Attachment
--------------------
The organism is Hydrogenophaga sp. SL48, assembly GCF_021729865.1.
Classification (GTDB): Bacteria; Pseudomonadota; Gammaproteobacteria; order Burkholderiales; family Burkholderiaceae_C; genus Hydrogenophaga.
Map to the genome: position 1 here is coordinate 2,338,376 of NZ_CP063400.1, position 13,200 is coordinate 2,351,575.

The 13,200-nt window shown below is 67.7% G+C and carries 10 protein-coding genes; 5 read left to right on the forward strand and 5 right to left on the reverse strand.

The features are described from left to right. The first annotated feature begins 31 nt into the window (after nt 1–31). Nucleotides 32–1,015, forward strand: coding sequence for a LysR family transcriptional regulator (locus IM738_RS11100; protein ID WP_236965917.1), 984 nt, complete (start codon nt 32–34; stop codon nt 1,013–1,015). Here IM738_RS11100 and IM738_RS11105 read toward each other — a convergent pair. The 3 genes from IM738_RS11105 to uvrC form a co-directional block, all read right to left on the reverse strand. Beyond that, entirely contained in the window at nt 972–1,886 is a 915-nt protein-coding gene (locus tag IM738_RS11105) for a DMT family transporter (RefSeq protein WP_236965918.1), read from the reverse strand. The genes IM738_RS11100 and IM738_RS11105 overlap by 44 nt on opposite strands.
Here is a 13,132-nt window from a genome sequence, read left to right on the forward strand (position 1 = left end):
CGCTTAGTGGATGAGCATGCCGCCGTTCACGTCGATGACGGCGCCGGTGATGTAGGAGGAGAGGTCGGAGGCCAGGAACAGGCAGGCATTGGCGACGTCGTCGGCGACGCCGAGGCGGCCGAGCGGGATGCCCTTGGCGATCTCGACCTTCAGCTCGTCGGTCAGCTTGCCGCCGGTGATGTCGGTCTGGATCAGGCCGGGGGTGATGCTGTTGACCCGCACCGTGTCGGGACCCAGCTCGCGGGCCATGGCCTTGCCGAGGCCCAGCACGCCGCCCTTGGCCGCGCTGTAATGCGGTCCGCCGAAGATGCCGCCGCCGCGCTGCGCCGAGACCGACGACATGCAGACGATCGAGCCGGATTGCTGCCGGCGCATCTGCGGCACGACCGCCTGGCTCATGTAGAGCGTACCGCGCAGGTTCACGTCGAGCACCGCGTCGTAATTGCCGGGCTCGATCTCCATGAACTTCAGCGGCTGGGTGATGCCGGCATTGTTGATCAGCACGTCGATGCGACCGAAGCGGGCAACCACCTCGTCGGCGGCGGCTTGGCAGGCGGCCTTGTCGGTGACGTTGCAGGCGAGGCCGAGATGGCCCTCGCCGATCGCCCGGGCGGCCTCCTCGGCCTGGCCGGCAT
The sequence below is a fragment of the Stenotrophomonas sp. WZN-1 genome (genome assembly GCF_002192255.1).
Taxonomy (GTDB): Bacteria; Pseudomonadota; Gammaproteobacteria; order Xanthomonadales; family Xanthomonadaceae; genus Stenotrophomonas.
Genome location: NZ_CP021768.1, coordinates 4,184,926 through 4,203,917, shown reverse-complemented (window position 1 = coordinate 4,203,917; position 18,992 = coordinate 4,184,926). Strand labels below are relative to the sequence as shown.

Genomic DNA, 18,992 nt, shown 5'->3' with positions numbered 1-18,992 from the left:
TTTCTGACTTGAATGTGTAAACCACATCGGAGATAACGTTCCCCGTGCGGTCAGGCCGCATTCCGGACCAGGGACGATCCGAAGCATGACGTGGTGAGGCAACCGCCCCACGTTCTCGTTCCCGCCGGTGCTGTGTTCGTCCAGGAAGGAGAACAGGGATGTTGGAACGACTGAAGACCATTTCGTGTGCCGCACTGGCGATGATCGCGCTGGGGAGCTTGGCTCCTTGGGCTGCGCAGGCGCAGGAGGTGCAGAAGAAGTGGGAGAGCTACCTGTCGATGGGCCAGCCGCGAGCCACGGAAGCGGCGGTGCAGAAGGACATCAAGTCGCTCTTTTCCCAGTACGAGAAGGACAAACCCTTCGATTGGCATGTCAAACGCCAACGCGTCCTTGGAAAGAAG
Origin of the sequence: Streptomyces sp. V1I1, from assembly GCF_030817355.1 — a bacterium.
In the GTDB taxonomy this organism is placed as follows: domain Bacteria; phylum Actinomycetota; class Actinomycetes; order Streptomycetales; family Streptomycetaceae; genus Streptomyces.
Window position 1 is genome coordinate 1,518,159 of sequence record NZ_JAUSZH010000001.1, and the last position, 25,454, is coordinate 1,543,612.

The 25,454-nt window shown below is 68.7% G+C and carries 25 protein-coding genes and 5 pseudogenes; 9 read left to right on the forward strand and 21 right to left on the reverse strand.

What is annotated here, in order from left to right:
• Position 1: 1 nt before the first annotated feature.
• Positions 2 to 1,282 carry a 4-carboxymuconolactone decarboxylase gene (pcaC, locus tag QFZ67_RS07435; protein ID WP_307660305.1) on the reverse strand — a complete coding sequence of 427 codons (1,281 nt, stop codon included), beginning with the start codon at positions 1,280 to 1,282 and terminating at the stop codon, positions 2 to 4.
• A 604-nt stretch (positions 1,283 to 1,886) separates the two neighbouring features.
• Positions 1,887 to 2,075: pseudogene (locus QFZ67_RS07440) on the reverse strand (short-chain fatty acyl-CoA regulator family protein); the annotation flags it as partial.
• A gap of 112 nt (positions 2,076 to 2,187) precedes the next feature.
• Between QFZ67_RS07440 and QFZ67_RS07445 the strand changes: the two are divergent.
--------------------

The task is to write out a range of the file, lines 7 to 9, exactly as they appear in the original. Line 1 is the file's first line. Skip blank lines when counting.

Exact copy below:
CGCTTAGTGGATGAGCATGCCGCCGTTCACGTCGATGACGGCGCCGGTGATGTAGGAGGAGAGGTCGGAGGCCAGGAACAGGCAGGCATTGGCGACGTCGTCGGCGACGCCGAGGCGGCCGAGCGGGATGCCCTTGGCGATCTCGACCTTCAGCTCGTCGGTCAGCTTGCCGCCGGTGATGTCGGTCTGGATCAGGCCGGGGGTGATGCTGTTGACCCGCACCGTGTCGGGACCCAGCTCGCGGGCCATGGCCTTGCCGAGGCCCAGCACGCCGCCCTTGGCCGCGCTGTAATGCGGTCCGCCGAAGATGCCGCCGCCGCGCTGCGCCGAGACCGACGACATGCAGACGATCGAGCCGGATTGCTGCCGGCGCATCTGCGGCACGACCGCCTGGCTCATGTAGAGCGTACCGCGCAGGTTCACGTCGAGCACCGCGTCGTAATTGCCGGGCTCGATCTCCATGAACTTCAGCGGCTGGGTGATGCCGGCATTGTTGATCAGCACGTCGATGCGACCGAAGCGGGCAACCACCTCGTCGGCGGCGGCTTGGCAGGCGGCCTTGTCGGTGACGTTGCAGGCGAGGCCGAGATGGCCCTCGCCGATCGCCCGGGCGGCCTCCTCGGCCTGGCCGGCAT
The sequence below is a fragment of the Stenotrophomonas sp. WZN-1 genome (genome assembly GCF_002192255.1).
Taxonomy (GTDB): Bacteria; Pseudomonadota; Gammaproteobacteria; order Xanthomonadales; family Xanthomonadaceae; genus Stenotrophomonas.